Monday, March 4th, 2013
By Margie Wuebker
Area artist designs with saw
  NEW BREMEN - Weston Hirschfeld picks up a piece of beautifully grained wood and sees all the things it could become with the help of a scroll saw or some other power tool.
Hirschfeld, a 17-year-old junior at Memorial High School in St. Marys, is no novice when it comes to woodworking. He started nine years ago as a 4-H member with a simple bookshelf and then branched into furniture with a rocking chair. His latest project is a towering grandfather clock.
Woodworking of all kinds certainly runs in the family - his paternal grandfather Wallace Hirschfeld of New Bremen, maternal grandfather Jim Reinhart of Botkins and father Erik Hirschfeld - have proven to be good mentors. As the youngest in the family, he also has learned a great deal from his four older siblings.  
He moved on to scroll work four years ago after watching his sister Victoria turn out decorative pieces.
"The scroll saw is very accurate and precise," he said. "It can be used to cut intricate curves."
He has settled on two kinds of scroll work - fretwork and intarsia.
Fretwork involves affixing a pattern to wood and then cutting along the lines with a reciprocating blade that moves up and down. Most designs are geometrical in design, but Hirschfeld keeps experimenting.
Intarsia is a woodworking technique that uses various shapes, sizes and species of wood carefully fitted together to create a mosaic-like picture. A variety of finishing products seals the wood without affecting its natural beauty.
"I select different types of wood for their grain pattern and color," he said. "Then comes the work of cutting, shaping and finishing each individual piece."
He sometimes raises the pattern to create more depth. When all the pieces have been cut, he fits them together like a jig-saw puzzle and glues them to wood backing, which is frequently cut in the shape of the intended project.
For a wolf project taking shape, he plans to use five different woods - hickory, walnut, maple, oak and blue pine. The latter wood comes from a tree infected with a worm that not only killed the tree but stained the wood bluish gray. A wooden chess set complete with 32 pieces also benefitted from a variety of wood.
"Each wood has different characteristics," he said. "Using light and dark grains really adds something to the finished project."
Exotic woods like zebra wood and cocobolo, which he purchases at specialty wood shops, produce a toxic dust when cut. He wears a double-filter respirator to prevent inhaling dust that could damage his lungs.
His most challenging project to date is an 800-piece intarsia recreation of the Last Supper using 15 kinds of wood. He donated the 6-by-4-foot piece to his church in New Knoxville.
  "I like to challenge myself," he said with a smile.
His hours in the workshop are somewhat limited during school days. However, weekends and summer vacation provide the time needed for special projects.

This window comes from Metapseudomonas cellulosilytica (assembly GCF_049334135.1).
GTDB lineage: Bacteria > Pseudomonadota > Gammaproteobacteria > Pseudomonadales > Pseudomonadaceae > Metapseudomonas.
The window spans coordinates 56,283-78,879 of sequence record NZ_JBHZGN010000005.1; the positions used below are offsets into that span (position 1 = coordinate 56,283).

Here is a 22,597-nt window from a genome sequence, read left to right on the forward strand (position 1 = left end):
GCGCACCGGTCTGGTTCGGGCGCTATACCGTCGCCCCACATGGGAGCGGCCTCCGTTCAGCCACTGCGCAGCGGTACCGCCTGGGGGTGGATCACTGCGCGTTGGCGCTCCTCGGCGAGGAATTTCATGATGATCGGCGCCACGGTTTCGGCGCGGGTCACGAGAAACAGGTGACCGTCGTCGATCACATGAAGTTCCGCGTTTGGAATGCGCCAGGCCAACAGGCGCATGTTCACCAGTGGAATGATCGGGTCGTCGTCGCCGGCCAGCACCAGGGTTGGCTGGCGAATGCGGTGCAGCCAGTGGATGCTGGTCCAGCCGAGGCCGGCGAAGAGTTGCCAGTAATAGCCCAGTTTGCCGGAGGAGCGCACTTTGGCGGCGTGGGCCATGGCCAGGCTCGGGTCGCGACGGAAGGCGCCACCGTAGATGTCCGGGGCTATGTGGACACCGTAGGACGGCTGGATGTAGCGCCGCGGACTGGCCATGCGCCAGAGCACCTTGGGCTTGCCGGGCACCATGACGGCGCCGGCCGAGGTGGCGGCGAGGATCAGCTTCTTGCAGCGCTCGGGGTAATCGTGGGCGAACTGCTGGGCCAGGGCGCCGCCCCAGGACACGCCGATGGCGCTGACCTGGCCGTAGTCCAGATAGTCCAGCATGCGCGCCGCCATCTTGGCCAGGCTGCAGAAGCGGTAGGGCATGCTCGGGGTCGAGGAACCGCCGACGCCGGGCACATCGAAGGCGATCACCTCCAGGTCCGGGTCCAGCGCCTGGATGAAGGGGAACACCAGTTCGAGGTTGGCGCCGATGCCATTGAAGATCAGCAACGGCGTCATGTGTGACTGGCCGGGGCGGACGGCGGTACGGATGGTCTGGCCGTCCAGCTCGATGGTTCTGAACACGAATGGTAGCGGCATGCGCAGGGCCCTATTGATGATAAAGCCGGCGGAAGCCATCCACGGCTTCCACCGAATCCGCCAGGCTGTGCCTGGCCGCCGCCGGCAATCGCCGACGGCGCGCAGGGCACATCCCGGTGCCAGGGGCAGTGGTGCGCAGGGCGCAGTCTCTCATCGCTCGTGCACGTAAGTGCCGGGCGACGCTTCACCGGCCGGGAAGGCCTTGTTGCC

Much of his handiwork eventually becomes gifts for family and friends like the intarsia pieces showing a woman at a grand piano. He and his sister Victoria collaborated on the piece for their mother. He has created a Facebook page highlighting examples of his work.
Under the name WASP (Weston's Artistically Scrolled Pieces), he participates in area farmers' markets and recently was commissioned to create a special piece for St. Marys' sister city in Awaji City, Japan. He also displayed his wares at The Arts Place in St. Marys and is looking forward to the upcoming Artistry under the Dome event at St. Charles Senior Living Community at Carthagena.
Hirschfeld, who plans to major in engineering following graduation, is not one to sit still. He enjoys hunting, sewing, raising livestock and helping with the family business, Hirschfeld's German Shepherds. He also plays french horn in the concert band and tuba in the marching and pep bands.
"Woodworking will always be my pastime," he said. "It helps relieve stress and provides a challenge with the best part being I have something to show for my effort."

Art on display:
Artistry Under the Dome at St. Charles Senior Living Community will feature the artwork of nearly two dozens artists residing in Mercer or Auglaize counties or having roots in the area.
Participants range from teenagers to senior citizens.
In addition, high school art teachers have been invited to display their students' art projects.
The event begins April 5 with a reception 7-9 p.m. for the artists, their families and friends. Artists will be on hand 10 a.m.-5 p.m. April 6 and 7.
Additional display hours are April 8, 1-5 p.m.; April 9, 6-9 p.m.; and April 10, 1-5 p.m.
Freewill donations will be accepted.
Planning committee members include Nick Wenning, Lisa Wolters, Jane Dippold, Ralph Stuckman and Sister Martha Bertke.
More information is available at www.facebook.com/ArtistryUnderTheDome.
- Margie Wuebker
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